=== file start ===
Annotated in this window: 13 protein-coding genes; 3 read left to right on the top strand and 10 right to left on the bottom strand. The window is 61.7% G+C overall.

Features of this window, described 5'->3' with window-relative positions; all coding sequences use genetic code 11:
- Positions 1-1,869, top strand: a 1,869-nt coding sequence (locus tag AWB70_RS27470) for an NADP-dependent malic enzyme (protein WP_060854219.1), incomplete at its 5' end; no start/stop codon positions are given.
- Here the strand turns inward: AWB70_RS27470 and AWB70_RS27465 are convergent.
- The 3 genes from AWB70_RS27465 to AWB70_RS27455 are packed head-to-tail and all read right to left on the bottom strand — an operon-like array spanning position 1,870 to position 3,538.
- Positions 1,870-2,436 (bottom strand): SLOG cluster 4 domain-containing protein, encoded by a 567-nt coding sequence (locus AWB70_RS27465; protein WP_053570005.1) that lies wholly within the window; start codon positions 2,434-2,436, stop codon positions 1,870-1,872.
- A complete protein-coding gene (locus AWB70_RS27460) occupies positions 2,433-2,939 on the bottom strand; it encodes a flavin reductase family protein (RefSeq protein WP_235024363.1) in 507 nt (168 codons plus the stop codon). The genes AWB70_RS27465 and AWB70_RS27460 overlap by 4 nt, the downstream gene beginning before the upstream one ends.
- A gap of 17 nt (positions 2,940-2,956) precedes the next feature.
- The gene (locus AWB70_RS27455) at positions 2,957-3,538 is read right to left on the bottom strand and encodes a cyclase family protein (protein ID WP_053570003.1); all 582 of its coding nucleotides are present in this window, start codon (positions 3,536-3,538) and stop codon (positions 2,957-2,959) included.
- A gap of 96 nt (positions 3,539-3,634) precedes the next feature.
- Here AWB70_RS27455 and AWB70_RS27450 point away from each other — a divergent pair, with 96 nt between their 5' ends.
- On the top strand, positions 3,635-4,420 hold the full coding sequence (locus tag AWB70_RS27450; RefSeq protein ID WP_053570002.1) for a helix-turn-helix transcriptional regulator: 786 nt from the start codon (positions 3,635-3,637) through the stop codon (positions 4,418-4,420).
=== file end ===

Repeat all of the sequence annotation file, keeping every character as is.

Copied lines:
Annotated in this window: 13 protein-coding genes; 3 read left to right on the top strand and 10 right to left on the bottom strand. The window is 61.7% G+C overall.

Features of this window, described 5'->3' with window-relative positions; all coding sequences use genetic code 11:
- Positions 1-1,869, top strand: a 1,869-nt coding sequence (locus tag AWB70_RS27470) for an NADP-dependent malic enzyme (protein WP_060854219.1), incomplete at its 5' end; no start/stop codon positions are given.
- Here the strand turns inward: AWB70_RS27470 and AWB70_RS27465 are convergent.
- The 3 genes from AWB70_RS27465 to AWB70_RS27455 are packed head-to-tail and all read right to left on the bottom strand — an operon-like array spanning position 1,870 to position 3,538.
- Positions 1,870-2,436 (bottom strand): SLOG cluster 4 domain-containing protein, encoded by a 567-nt coding sequence (locus AWB70_RS27465; protein WP_053570005.1) that lies wholly within the window; start codon positions 2,434-2,436, stop codon positions 1,870-1,872.
- A complete protein-coding gene (locus AWB70_RS27460) occupies positions 2,433-2,939 on the bottom strand; it encodes a flavin reductase family protein (RefSeq protein WP_235024363.1) in 507 nt (168 codons plus the stop codon). The genes AWB70_RS27465 and AWB70_RS27460 overlap by 4 nt, the downstream gene beginning before the upstream one ends.
- A gap of 17 nt (positions 2,940-2,956) precedes the next feature.
- The gene (locus AWB70_RS27455) at positions 2,957-3,538 is read right to left on the bottom strand and encodes a cyclase family protein (protein ID WP_053570003.1); all 582 of its coding nucleotides are present in this window, start codon (positions 3,536-3,538) and stop codon (positions 2,957-2,959) included.
- A gap of 96 nt (positions 3,539-3,634) precedes the next feature.
- Here AWB70_RS27455 and AWB70_RS27450 point away from each other — a divergent pair, with 96 nt between their 5' ends.
- On the top strand, positions 3,635-4,420 hold the full coding sequence (locus tag AWB70_RS27450; RefSeq protein ID WP_053570002.1) for a helix-turn-helix transcriptional regulator: 786 nt from the start codon (positions 3,635-3,637) through the stop codon (positions 4,418-4,420).